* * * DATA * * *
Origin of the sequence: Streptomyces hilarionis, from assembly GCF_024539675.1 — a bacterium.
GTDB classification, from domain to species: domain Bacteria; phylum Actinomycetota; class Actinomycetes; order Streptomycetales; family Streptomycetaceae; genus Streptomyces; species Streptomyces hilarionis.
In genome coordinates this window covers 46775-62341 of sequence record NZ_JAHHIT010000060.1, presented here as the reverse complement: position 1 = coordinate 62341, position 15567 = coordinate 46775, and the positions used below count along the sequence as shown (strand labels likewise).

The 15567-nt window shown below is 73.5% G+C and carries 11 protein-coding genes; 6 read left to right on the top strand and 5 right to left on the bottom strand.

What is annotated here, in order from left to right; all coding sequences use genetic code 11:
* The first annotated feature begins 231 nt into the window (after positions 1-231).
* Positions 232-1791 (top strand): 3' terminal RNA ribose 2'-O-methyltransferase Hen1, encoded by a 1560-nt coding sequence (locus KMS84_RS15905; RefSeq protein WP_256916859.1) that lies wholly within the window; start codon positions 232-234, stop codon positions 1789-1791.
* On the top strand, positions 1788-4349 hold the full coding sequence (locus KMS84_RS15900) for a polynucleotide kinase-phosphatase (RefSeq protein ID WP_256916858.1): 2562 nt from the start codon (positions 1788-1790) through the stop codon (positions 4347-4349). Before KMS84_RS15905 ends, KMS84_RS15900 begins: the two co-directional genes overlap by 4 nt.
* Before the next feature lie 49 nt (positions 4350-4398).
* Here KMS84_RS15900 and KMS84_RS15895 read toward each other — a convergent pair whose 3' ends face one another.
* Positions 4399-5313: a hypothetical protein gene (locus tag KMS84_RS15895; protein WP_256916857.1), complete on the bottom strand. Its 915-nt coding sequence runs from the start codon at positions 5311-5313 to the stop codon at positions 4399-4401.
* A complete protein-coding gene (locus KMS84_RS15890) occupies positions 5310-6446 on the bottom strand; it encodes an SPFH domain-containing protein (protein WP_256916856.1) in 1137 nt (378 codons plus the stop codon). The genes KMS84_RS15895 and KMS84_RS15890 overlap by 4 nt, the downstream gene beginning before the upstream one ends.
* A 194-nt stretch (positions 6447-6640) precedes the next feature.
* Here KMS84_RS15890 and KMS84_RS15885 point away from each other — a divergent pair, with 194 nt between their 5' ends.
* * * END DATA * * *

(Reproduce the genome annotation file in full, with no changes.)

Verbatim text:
Origin of the sequence: Streptomyces hilarionis, from assembly GCF_024539675.1 — a bacterium.
GTDB classification, from domain to species: domain Bacteria; phylum Actinomycetota; class Actinomycetes; order Streptomycetales; family Streptomycetaceae; genus Streptomyces; species Streptomyces hilarionis.
In genome coordinates this window covers 46775-62341 of sequence record NZ_JAHHIT010000060.1, presented here as the reverse complement: position 1 = coordinate 62341, position 15567 = coordinate 46775, and the positions used below count along the sequence as shown (strand labels likewise).

The 15567-nt window shown below is 73.5% G+C and carries 11 protein-coding genes; 6 read left to right on the top strand and 5 right to left on the bottom strand.

What is annotated here, in order from left to right; all coding sequences use genetic code 11:
* The first annotated feature begins 231 nt into the window (after positions 1-231).
* Positions 232-1791 (top strand): 3' terminal RNA ribose 2'-O-methyltransferase Hen1, encoded by a 1560-nt coding sequence (locus KMS84_RS15905; RefSeq protein WP_256916859.1) that lies wholly within the window; start codon positions 232-234, stop codon positions 1789-1791.
* On the top strand, positions 1788-4349 hold the full coding sequence (locus KMS84_RS15900) for a polynucleotide kinase-phosphatase (RefSeq protein ID WP_256916858.1): 2562 nt from the start codon (positions 1788-1790) through the stop codon (positions 4347-4349). Before KMS84_RS15905 ends, KMS84_RS15900 begins: the two co-directional genes overlap by 4 nt.
* Before the next feature lie 49 nt (positions 4350-4398).
* Here KMS84_RS15900 and KMS84_RS15895 read toward each other — a convergent pair whose 3' ends face one another.
* Positions 4399-5313: a hypothetical protein gene (locus tag KMS84_RS15895; protein WP_256916857.1), complete on the bottom strand. Its 915-nt coding sequence runs from the start codon at positions 5311-5313 to the stop codon at positions 4399-4401.
* A complete protein-coding gene (locus KMS84_RS15890) occupies positions 5310-6446 on the bottom strand; it encodes an SPFH domain-containing protein (protein WP_256916856.1) in 1137 nt (378 codons plus the stop codon). The genes KMS84_RS15895 and KMS84_RS15890 overlap by 4 nt, the downstream gene beginning before the upstream one ends.
* A 194-nt stretch (positions 6447-6640) precedes the next feature.
* Here KMS84_RS15890 and KMS84_RS15885 point away from each other — a divergent pair, with 194 nt between their 5' ends.